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Public Statements

Markey Introduces Bill to Stop Energy Department's Radioactive Recycling Program

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Date:
Location: Washington, DC

Rep. Ed Markey (D-Mass.) today introduced legislation to stop a Department of Energy proposal that would allow up to 14,000 metric tons of its radioactive scrap metal to be recycled into consumer products. DOE is pushing to implement its proposal to sell off the radioactive metal as scrap. That metal could then be used to create jewelry, cutlery, or other consumer products, potentially exceeding safe doses of radiation without any knowledge by the consumer.

"Putting radioactive metal into the supply chain could place workers, consumers, and others at risk," said Rep. Markey, a senior member of the Energy and Commerce Committee. "Instead of recycling radioactive metal for consumer use, we should put this idea where it belongs -- in the trash bin."

The proposal by DOE follows an incident from 2012 involving Bed, Bath & Beyond stores in America recalling tissue holders made in India that were contaminated with the radio-isotope cobalt-60. Those products were shipped to 200 stores in 20 states. In response to that incident, a Nuclear Regulatory Commission spokesperson advised members of the public to return the products even though the amount of contamination was not considered to be a health risk.

In 2000, then-Energy Secretary Bill Richardson first suspended DOE's radioactive recycling efforts in response to concerns raised by Rep. Markey and others that DOE would not be able to assure public safety as radioactively contaminated metals could have been turned into everything from baby spoons to jewelry to medical devices that are implanted into the human body. In December 2012, however, DOE proposed to do away with the ban on radioactive recycling.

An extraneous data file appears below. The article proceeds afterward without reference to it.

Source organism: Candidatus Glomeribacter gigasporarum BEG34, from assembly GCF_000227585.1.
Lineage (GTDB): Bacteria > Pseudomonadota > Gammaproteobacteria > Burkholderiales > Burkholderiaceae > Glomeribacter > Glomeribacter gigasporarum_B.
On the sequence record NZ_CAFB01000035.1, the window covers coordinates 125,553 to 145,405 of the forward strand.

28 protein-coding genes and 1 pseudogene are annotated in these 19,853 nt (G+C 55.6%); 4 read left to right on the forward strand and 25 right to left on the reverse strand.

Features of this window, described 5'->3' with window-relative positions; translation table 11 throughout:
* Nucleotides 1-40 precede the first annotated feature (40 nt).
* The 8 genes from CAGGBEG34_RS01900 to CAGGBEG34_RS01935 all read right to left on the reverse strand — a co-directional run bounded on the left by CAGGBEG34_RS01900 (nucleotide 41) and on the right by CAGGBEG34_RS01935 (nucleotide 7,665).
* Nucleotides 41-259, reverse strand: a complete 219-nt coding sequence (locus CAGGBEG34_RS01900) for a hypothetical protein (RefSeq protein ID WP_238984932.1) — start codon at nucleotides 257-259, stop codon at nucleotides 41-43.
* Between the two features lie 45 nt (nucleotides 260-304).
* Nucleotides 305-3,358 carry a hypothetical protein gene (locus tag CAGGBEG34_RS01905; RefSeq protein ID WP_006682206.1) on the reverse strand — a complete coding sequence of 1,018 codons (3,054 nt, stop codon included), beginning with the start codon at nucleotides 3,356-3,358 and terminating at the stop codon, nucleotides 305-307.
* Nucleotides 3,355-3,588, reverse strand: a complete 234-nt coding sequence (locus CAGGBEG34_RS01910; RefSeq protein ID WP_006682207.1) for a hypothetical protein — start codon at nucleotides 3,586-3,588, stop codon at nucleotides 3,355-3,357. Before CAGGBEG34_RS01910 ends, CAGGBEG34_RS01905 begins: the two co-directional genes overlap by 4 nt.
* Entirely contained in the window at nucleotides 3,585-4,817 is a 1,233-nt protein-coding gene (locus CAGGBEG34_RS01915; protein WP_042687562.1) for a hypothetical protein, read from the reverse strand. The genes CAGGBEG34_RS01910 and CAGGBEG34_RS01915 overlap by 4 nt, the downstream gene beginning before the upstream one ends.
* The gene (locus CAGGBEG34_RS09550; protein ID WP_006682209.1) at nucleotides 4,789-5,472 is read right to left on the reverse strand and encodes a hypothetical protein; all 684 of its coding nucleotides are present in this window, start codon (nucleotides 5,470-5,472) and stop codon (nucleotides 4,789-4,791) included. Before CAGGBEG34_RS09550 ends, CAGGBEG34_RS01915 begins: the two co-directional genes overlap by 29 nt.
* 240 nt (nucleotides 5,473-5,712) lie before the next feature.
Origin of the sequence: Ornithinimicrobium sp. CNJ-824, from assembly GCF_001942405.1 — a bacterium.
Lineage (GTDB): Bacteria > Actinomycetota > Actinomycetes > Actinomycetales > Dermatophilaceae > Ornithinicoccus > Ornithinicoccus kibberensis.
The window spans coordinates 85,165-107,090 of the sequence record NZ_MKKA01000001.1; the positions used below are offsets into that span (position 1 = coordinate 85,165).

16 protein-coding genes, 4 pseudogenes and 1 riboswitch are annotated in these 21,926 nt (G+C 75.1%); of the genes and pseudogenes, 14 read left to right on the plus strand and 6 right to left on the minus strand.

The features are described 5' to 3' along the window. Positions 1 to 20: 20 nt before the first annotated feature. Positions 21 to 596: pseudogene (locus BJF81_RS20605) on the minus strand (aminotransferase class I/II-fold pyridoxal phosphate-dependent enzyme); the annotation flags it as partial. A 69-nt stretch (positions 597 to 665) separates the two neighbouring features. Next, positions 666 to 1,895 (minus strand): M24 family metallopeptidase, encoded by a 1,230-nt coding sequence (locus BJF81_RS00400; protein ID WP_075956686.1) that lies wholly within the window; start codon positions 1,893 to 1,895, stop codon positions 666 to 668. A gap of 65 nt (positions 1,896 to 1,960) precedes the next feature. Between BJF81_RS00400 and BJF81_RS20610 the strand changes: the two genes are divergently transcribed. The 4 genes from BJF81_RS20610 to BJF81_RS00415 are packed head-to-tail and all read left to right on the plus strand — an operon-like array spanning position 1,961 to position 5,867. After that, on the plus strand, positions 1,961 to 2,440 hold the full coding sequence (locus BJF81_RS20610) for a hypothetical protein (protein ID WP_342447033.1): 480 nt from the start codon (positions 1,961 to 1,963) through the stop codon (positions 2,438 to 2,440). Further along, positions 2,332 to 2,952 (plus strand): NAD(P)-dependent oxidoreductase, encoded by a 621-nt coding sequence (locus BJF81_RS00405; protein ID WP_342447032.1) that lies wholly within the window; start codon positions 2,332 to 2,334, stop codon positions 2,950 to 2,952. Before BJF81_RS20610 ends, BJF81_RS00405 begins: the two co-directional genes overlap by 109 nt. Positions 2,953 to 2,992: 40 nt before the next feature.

Rep. Markey's legislation was cheered today by the trade association representing American steelmakers, groups concerned with public health effects of irradiated metal, and many others.

"By prohibiting the sale, trade, barters, or transfers of any metal that has been used or stored in a radiological area, this legislation will help ensure an uncontaminated scrap metal supply that is vital to the prosperity of the U.S. and North American steelmaking industry," writes Thomas Gibson, the President of the American Iron and Steel Institute.

"DOE is threatening the United States and international metal supply physically and economically with radioactive metal. We support the Markey bill which will keep radioactive metal waste from nuclear weapons out of metal recycling, regular trash and the metal objects we contact daily," said Diane D'Arrigo, Radioactive Waste Project Director at the Nuclear Information and Resource Service.


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